The magnetic sensing means comprises a Hall Effect sensor integrated with the electronic circuit in the monolithic semiconductor body, and with the output thereof coupled with an amplifier which in turn provides outputs responsive to changes in the magnetic field as detected by the sensor, and which outputs are in turn provided to the indicating circuit and nulling circuit functions.
FIG. 1 is a block diagram circuit schematic illustrating an electronic sensing circuit in accordance with the present invention.
FIGS. 2 and 3 are circuit schematics further illustrating the electronic circuit of the present invention.
FIGS. 4, 5 and 6 illustrate sequential steps in the processing of a portion of an electronic integrated circuit component in accordance with the present invention.
The aforementioned U.S. Pat. Nos. 4,359,895; 4,366,706; 4,386,522; and 4,397,180 to Wolff or to Wolff and Ziemacki teach a variety of header, lead and package configurations for valve position sensors for fuel injection elements in internal combustion engines, which header, lead and packaging configurations may be employed in connection with the electronic system of the present invention. The teachings of those four patents are therefore incorporated into this disclosure by reference.
Referring now to FIG. 1, there is shown an electronic circuit for dynamically sensing and processing signals representative of changes in a magnetic field. While the circuit 10 of FIG. 1 may take the form of discrete circuit components, it is preferred that the entire circuit be integrated in a single monolithic semiconductor body, except for certain external components, as described in greater detail below.
The circuit 10 in accordance with the present invention includes a Hall-Effect sensor 12 having a function similar to the Hall-Effect sensor 44 disclosed in the aforementioned U.S. Pat. No. 4,359,895 to Wolff and Ziemacki (note FIGS. 2 and 3 of that patent). Temperature compensating diodes 14 are connected in series with the Hall sensor 12.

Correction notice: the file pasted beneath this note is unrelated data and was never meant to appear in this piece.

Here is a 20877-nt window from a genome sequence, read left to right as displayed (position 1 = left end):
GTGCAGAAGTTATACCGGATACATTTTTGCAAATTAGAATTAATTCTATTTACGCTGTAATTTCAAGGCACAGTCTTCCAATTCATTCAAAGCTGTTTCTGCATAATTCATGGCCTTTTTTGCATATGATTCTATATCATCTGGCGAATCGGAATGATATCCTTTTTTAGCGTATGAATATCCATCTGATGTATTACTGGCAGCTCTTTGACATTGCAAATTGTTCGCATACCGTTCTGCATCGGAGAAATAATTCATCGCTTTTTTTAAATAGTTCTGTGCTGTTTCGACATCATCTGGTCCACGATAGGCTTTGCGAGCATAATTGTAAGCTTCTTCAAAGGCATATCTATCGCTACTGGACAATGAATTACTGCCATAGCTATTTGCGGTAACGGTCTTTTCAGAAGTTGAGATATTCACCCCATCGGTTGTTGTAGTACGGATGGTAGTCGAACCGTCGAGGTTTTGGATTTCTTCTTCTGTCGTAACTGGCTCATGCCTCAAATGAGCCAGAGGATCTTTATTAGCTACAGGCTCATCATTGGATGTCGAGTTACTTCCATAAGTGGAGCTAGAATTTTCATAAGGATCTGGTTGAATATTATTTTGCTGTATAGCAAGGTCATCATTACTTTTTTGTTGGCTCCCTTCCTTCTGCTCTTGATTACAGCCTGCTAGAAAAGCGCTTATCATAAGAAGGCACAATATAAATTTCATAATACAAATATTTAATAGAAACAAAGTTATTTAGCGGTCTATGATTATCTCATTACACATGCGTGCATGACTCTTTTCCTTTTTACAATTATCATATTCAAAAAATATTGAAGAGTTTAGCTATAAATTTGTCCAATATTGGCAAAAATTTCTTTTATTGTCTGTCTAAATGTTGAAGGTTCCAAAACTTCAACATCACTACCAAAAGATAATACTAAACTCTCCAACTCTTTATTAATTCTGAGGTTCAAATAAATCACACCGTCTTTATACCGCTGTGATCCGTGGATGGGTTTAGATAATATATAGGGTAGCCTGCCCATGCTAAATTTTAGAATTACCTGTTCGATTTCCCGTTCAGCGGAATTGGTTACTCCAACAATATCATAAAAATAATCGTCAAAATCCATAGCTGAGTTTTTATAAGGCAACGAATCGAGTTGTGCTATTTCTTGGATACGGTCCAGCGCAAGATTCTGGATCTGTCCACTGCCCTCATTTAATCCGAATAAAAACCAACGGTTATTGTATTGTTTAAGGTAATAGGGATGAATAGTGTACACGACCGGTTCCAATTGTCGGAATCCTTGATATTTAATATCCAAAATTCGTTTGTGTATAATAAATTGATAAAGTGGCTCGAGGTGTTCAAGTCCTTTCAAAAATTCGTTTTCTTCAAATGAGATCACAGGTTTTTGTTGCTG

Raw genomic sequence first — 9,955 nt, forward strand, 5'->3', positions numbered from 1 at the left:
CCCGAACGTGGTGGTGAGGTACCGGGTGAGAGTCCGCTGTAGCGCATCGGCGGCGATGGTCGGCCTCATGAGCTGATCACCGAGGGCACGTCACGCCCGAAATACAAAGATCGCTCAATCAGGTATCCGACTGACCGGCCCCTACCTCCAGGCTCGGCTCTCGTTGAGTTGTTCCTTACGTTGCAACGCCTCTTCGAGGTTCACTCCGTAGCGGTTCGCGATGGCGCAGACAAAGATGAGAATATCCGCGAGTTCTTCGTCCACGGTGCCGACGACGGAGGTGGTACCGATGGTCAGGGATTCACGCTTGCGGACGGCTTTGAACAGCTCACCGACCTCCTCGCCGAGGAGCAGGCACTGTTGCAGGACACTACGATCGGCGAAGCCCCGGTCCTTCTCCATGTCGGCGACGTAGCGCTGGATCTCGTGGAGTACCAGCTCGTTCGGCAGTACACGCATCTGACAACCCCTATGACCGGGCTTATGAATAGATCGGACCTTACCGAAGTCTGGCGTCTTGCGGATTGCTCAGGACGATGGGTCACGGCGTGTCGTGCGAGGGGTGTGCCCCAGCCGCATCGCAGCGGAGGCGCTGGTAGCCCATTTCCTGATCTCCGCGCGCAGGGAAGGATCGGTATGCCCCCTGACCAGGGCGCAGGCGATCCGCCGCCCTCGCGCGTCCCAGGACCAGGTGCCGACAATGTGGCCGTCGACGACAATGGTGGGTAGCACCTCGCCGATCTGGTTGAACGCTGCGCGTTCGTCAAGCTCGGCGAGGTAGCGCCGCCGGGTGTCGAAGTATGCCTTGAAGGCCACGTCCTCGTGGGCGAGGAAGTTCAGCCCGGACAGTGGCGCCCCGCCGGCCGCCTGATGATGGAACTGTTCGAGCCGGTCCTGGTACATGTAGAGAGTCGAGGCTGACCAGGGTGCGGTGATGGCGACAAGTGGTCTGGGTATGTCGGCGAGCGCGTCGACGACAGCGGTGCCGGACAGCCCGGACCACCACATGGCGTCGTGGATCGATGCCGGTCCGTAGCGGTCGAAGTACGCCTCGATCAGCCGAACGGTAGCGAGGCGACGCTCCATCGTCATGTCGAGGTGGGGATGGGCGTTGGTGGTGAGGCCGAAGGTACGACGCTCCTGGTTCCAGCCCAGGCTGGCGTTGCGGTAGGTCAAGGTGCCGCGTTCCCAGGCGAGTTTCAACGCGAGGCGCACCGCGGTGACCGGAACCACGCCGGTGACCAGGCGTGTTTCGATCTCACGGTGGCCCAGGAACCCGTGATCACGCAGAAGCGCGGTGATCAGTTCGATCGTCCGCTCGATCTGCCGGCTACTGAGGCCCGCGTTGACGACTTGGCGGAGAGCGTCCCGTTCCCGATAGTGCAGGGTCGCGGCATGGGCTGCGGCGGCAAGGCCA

An amplifier 16 is coupled across the two terminal output of the Hall-Effect sensor 12, and in turn has a positive and negative output, A and B, respectively. Outputs A and B from amplifier 16 form an input to comparator circuits 18 and 20, which are coupled in parallel to the respective outputs in the manner shown in FIG. 1. An impedance matching circuit 22 is coupled to each input to comparator 18 in order to prevent impedance loading of comparator 20 and amplifier 16 by comparator 18. As will be described in greater detail below, comparator 20 relies on very low current characteristics in order to function as a nulling circuit for the entire electronic system 10.
The output of comparator 18 is coupled to the base of an output transistor 24, which is shunted by a high frequency roll-over limiting capacitor 26. A load impedance 28 is coupled in series with transistor 24 between output terminals 32 and 30. As is described in greater detail below, terminals 32 and 30 (supply and ground respectively) form the only input and output terminal connections to the circuit 10, which greatly simplifies its operation. An external current sensing resistor 34 is also provided in connection with the operation of the circuit 10.